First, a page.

Title:

Relativistic cosmology and some related problems in general relativity theory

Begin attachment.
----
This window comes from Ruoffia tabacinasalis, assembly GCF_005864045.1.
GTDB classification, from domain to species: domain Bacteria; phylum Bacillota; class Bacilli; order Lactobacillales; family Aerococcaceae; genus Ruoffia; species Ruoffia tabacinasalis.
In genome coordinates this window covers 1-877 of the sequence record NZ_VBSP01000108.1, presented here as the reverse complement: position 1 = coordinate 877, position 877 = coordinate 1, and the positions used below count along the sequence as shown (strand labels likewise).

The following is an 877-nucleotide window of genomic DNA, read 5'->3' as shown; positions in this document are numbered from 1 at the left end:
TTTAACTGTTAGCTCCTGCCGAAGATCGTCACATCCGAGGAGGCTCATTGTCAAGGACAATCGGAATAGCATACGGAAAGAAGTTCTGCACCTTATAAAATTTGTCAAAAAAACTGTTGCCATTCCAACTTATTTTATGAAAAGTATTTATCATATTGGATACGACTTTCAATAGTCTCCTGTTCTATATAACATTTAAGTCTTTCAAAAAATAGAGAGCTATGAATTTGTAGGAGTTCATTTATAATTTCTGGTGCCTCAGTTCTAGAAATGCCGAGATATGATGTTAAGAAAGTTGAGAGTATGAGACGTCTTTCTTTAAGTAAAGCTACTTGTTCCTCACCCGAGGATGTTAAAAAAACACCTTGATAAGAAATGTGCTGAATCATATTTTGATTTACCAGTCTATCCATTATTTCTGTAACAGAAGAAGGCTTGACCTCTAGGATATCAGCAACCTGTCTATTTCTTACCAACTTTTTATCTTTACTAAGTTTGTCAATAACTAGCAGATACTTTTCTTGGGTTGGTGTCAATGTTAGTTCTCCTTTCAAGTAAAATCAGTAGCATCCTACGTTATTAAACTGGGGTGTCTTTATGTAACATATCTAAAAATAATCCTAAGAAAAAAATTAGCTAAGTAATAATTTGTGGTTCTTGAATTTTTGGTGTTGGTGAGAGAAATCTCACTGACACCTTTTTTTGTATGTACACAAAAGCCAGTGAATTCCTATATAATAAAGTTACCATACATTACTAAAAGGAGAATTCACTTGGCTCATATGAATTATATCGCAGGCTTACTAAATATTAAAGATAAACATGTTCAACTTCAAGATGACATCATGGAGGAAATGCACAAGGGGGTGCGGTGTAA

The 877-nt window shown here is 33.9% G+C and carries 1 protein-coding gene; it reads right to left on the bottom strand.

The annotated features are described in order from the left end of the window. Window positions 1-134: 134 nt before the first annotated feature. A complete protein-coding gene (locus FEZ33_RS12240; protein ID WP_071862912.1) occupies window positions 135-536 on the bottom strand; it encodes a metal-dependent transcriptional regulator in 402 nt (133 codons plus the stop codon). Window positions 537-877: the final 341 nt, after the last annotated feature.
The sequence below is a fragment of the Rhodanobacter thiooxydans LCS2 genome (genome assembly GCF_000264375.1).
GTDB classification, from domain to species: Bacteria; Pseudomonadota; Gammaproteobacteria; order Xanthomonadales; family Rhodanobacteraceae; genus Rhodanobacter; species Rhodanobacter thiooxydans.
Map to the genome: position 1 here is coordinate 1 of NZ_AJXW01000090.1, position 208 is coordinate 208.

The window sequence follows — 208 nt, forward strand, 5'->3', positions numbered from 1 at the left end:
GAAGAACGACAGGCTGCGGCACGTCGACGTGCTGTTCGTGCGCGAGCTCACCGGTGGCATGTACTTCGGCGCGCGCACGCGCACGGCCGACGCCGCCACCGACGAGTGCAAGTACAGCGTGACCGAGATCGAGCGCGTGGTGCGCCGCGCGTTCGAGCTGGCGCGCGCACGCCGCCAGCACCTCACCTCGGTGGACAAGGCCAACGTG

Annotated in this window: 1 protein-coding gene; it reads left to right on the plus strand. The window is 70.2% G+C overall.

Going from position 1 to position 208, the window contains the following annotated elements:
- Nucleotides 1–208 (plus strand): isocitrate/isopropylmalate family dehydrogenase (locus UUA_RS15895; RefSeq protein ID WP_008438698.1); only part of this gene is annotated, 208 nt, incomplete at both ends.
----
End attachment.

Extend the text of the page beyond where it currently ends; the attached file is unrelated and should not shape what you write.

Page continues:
The main part of this thesis (Chapters A, B, C, D) deals with the cosmological problem and the use of quadruplet vectorfields in describing the continuous creation of matter postulated in recent cosmological investigations. Chapter E includes a discussion of previous attempts to generalize the relativistic theory of gravitation, and a further application of quadruplet vectorfields in formulating a 'unified' fieldtheory. For this reason, it has been added to the previous chapters to constitute Part I of the thesis, Part II includes two other special problems in general relativity theory: the "clock paradox" and the gravitational rodshift. Most of the original work presented in this thesis is contained in chapters D, E of Part I and in the two chapters A, B of Part II, The work in the earlier chapters, especially that in chapter B of Part I (which is wholly devoted to the geometrical study of quadruplet vectorfields), necessitates the summarizing of earlier work onthe subject. During this summarizing, some earlier work has been developed, especially in sections 10 and 11 dealing with the derivation of second order tensors for quadrupletfields; some results have been reproduced by using different methods and sometimes under less restrictive conditions in particular the derivation of the Robertson metric' given in section 16; other results are readjusted in view of later work in particular the conditions of the equivalence of two quadruplets given in section 8 and the fundamental equations of an 'automorphism' and those of a group of motions in a 'quadrupletspace' given in section 14. Some new results have also been obtained through this work, in particular the set of 'hermitian' and 'antihermitian' tensors given in section 12 and the conditions for the quadrupletvectors to form a group of motions given in section 14. When indebted to other writers, such indebtedness is fully indicated, both in the text of the thesis and in the list of references given at the end of each chapter. The main substance of the "clock paradox" problem (Chapter A of Part II) has been accepted for publication in the Proceedings of the Cambridge Philosophical Society, Another paper on the applications of quadruplet vectorfields in relativity theory is being prepared in collaboration with Professor W.H. McCrea. The candidate also hopes to use some other parts of the present thesis, especially those dealing with the derivation of the various tensors for the quadrupletspace, the groups of motions in this space, and the calculation of the gravitational redshift in general, as bases for other papers.